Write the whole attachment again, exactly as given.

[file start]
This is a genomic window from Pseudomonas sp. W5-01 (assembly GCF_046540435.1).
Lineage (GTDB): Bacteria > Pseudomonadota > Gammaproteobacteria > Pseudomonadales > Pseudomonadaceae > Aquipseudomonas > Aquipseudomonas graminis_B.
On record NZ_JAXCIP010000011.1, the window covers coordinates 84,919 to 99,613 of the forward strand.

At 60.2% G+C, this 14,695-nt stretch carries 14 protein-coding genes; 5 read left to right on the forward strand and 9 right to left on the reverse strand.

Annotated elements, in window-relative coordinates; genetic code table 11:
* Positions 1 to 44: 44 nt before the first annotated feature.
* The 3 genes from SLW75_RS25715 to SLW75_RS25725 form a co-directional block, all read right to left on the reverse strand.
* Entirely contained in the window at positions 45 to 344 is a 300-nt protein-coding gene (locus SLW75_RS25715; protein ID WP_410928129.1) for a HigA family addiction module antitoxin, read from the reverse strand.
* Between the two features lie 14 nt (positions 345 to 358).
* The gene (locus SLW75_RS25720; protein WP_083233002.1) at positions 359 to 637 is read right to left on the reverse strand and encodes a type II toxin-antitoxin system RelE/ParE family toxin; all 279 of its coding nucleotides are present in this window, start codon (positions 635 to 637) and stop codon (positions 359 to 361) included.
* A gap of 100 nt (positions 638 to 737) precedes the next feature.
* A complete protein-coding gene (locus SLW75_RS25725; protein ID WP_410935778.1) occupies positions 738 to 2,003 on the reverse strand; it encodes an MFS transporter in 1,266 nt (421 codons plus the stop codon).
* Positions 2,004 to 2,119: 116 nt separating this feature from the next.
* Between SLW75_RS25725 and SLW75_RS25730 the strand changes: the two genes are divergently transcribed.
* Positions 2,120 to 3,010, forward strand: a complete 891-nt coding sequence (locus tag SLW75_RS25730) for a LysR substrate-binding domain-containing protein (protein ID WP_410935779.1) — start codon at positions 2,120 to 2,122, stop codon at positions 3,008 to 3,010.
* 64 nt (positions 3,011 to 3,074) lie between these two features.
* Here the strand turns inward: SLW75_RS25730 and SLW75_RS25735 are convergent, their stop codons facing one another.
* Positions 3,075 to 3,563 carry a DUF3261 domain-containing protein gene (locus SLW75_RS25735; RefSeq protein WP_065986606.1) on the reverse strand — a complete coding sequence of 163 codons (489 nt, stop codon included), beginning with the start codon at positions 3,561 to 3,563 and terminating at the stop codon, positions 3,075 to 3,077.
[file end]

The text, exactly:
This is a genomic window from Pseudomonas sp. W5-01 (assembly GCF_046540435.1).
Lineage (GTDB): Bacteria > Pseudomonadota > Gammaproteobacteria > Pseudomonadales > Pseudomonadaceae > Aquipseudomonas > Aquipseudomonas graminis_B.
On record NZ_JAXCIP010000011.1, the window covers coordinates 84,919 to 99,613 of the forward strand.

At 60.2% G+C, this 14,695-nt stretch carries 14 protein-coding genes; 5 read left to right on the forward strand and 9 right to left on the reverse strand.

Annotated elements, in window-relative coordinates; genetic code table 11:
* Positions 1 to 44: 44 nt before the first annotated feature.
* The 3 genes from SLW75_RS25715 to SLW75_RS25725 form a co-directional block, all read right to left on the reverse strand.
* Entirely contained in the window at positions 45 to 344 is a 300-nt protein-coding gene (locus SLW75_RS25715; protein ID WP_410928129.1) for a HigA family addiction module antitoxin, read from the reverse strand.
* Between the two features lie 14 nt (positions 345 to 358).
* The gene (locus SLW75_RS25720; protein WP_083233002.1) at positions 359 to 637 is read right to left on the reverse strand and encodes a type II toxin-antitoxin system RelE/ParE family toxin; all 279 of its coding nucleotides are present in this window, start codon (positions 635 to 637) and stop codon (positions 359 to 361) included.
* A gap of 100 nt (positions 638 to 737) precedes the next feature.
* A complete protein-coding gene (locus SLW75_RS25725; protein ID WP_410935778.1) occupies positions 738 to 2,003 on the reverse strand; it encodes an MFS transporter in 1,266 nt (421 codons plus the stop codon).
* Positions 2,004 to 2,119: 116 nt separating this feature from the next.
* Between SLW75_RS25725 and SLW75_RS25730 the strand changes: the two genes are divergently transcribed.
* Positions 2,120 to 3,010, forward strand: a complete 891-nt coding sequence (locus tag SLW75_RS25730) for a LysR substrate-binding domain-containing protein (protein ID WP_410935779.1) — start codon at positions 2,120 to 2,122, stop codon at positions 3,008 to 3,010.
* 64 nt (positions 3,011 to 3,074) lie between these two features.
* Here the strand turns inward: SLW75_RS25730 and SLW75_RS25735 are convergent, their stop codons facing one another.
* Positions 3,075 to 3,563 carry a DUF3261 domain-containing protein gene (locus SLW75_RS25735; RefSeq protein WP_065986606.1) on the reverse strand — a complete coding sequence of 163 codons (489 nt, stop codon included), beginning with the start codon at positions 3,561 to 3,563 and terminating at the stop codon, positions 3,075 to 3,077.